Bill to change secretary of state administrative fees debated

A measure that would change a number of business administrative fees collected by the Nebraska secretary of state’s office stalled during general file debate March 11.

Sen. John Stinner
Sen. John Stinner

LB910, sponsored by Gering Sen. John Stinner, would consolidate cash funds administered by, and restructure fees assessed by, the secretary of state’s office. The bill would create the Secretary of State Cash Fund by transferring the balances of the existing Administration Cash Fund, Corporation Cash Fund, Nebraska Collection Agency Fund, Secretary of State Administration Cash Fund and the Uniform Commercial Code Cash Fund on July 1, 2021.

Stinner said that some of the fees under these categories have not changed in 20 years.

He said the bill would shift the business administration functions of the secretary of state’s office to more of a user fee model. The changes are projected to lower the office’s general fund appropriation by $300,000 per year going forward, he said.

The bill would result in net cash fund revenues of approximately $163,000 per year, Stinner said, which the office would use for technology improvements aimed at promoting international trade.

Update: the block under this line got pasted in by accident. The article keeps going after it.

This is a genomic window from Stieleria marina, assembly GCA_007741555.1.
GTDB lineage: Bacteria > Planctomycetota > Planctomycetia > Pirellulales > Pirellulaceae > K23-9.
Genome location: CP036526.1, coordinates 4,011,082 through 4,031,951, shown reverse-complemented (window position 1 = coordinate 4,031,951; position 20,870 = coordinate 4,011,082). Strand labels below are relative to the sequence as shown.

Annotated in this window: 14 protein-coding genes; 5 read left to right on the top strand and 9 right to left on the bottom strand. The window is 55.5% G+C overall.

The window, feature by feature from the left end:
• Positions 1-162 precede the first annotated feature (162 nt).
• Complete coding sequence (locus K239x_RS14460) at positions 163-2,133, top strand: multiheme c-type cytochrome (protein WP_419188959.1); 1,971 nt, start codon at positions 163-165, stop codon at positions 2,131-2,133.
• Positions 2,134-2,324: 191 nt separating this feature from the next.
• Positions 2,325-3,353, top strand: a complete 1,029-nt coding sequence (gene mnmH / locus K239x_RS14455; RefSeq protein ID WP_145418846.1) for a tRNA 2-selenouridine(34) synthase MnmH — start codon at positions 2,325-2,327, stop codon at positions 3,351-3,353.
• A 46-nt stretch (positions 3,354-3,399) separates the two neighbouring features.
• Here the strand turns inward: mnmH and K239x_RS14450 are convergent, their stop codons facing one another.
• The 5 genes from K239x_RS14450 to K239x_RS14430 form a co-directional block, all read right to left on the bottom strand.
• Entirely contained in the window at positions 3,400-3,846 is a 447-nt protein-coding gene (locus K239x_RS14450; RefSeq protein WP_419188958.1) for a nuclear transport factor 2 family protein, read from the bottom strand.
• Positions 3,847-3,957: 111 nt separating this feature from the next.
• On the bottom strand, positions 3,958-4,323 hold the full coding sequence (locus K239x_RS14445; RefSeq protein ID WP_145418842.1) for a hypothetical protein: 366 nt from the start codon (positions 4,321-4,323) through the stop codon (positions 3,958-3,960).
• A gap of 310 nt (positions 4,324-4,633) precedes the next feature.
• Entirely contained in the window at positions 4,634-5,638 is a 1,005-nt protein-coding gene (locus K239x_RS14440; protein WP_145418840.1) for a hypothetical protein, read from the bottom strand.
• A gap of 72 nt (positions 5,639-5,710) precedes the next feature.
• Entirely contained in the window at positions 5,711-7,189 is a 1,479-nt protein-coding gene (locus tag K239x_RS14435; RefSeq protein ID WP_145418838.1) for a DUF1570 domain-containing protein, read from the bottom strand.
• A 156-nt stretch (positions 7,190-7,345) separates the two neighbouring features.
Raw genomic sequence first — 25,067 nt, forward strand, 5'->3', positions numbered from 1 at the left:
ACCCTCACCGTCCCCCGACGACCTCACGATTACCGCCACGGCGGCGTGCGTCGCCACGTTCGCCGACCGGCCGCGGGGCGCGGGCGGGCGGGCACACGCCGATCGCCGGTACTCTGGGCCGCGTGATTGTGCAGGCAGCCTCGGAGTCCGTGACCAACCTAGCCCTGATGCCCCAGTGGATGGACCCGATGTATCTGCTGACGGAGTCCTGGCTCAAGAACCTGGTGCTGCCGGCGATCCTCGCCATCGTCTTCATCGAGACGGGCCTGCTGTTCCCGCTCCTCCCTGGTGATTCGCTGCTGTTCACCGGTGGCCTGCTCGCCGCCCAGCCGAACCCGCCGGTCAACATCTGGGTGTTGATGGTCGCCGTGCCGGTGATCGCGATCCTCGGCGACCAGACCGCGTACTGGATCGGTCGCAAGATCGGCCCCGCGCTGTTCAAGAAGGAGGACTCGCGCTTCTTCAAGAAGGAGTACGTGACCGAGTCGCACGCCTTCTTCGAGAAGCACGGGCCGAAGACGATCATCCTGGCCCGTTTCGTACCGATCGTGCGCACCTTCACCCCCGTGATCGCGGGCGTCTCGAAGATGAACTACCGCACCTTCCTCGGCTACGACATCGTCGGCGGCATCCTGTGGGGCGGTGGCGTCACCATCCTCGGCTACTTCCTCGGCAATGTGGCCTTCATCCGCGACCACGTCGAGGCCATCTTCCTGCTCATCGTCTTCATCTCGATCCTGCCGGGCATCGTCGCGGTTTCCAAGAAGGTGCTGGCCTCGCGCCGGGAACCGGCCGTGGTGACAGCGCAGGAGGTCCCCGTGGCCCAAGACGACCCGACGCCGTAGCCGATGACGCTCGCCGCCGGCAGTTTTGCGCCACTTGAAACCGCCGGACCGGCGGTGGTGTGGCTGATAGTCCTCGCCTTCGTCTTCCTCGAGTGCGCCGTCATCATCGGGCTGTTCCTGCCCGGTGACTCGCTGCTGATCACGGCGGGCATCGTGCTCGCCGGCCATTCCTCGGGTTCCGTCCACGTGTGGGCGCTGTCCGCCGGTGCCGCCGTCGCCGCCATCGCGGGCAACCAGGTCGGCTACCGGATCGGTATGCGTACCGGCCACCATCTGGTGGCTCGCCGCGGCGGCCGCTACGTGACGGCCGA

“By reducing [the office’s] reliance on general funds, you are releasing those dollars back into the budget for property tax relief,“ Stinner said.

Sen. Robert Clements of Elmwood supported the bill, saying the changes were thoughtfully considered by the secretary of state’s office.

“They limited these increases to inflation and they did a lot of work on analyzing how many years had it been since [fees] were increased,” he said. “I think they were very fair about that.”

Lincoln Sen. Adam Morfeld questioned the wisdom of increasing approximately 67 fees at one time.

“Normally, in the past … we’ve taken fee increases in a much more incremental approach,” Morfeld said. “What I see here are 67 tax increases.”

Sen. Patty Pansing Brooks of Lincoln also raised concerns, saying many people who are starting businesses have difficulty paying the filing fees. In addition, she said, most bills that authorize fee increases spell out the specific purpose for which the revenue will be used and provisions to remove the increase when that purpose has been fulfilled.

“We have had pitched battles to raise one fee by $1” Pansing Brooks said. “This is a lot of money for people.”

After three hours of debate, senators moved on to the next item on the agenda without taking any action on LB910. Per a practice implemented by Speaker Jim Scheer, the sponsor of a bill that is facing a potential filibuster must demonstrate sufficient support for a cloture motion before the measure will be scheduled for additional debate.

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